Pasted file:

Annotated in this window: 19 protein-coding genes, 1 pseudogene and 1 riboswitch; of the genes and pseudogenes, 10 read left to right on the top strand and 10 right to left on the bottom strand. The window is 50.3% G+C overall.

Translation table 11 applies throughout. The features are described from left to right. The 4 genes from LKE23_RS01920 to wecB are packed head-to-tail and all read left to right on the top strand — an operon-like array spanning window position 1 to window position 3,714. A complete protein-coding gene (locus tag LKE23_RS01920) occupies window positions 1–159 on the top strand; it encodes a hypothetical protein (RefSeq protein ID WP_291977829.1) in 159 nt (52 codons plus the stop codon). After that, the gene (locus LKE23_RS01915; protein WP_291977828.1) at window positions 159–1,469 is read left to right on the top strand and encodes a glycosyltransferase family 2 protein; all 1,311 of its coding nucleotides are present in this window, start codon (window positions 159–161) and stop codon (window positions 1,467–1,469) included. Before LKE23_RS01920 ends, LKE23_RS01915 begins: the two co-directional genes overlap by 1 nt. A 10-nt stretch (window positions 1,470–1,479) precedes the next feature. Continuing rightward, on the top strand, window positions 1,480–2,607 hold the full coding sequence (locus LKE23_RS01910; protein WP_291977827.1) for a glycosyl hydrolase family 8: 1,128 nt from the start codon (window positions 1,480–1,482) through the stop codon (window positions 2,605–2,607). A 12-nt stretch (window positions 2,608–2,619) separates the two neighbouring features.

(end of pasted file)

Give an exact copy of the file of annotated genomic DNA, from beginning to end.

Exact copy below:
Annotated in this window: 19 protein-coding genes, 1 pseudogene and 1 riboswitch; of the genes and pseudogenes, 10 read left to right on the top strand and 10 right to left on the bottom strand. The window is 50.3% G+C overall.

Translation table 11 applies throughout. The features are described from left to right. The 4 genes from LKE23_RS01920 to wecB are packed head-to-tail and all read left to right on the top strand — an operon-like array spanning window position 1 to window position 3,714. A complete protein-coding gene (locus tag LKE23_RS01920) occupies window positions 1–159 on the top strand; it encodes a hypothetical protein (RefSeq protein ID WP_291977829.1) in 159 nt (52 codons plus the stop codon). After that, the gene (locus LKE23_RS01915; protein WP_291977828.1) at window positions 159–1,469 is read left to right on the top strand and encodes a glycosyltransferase family 2 protein; all 1,311 of its coding nucleotides are present in this window, start codon (window positions 159–161) and stop codon (window positions 1,467–1,469) included. Before LKE23_RS01920 ends, LKE23_RS01915 begins: the two co-directional genes overlap by 1 nt. A 10-nt stretch (window positions 1,470–1,479) precedes the next feature. Continuing rightward, on the top strand, window positions 1,480–2,607 hold the full coding sequence (locus LKE23_RS01910; protein WP_291977827.1) for a glycosyl hydrolase family 8: 1,128 nt from the start codon (window positions 1,480–1,482) through the stop codon (window positions 2,605–2,607). A 12-nt stretch (window positions 2,608–2,619) separates the two neighbouring features.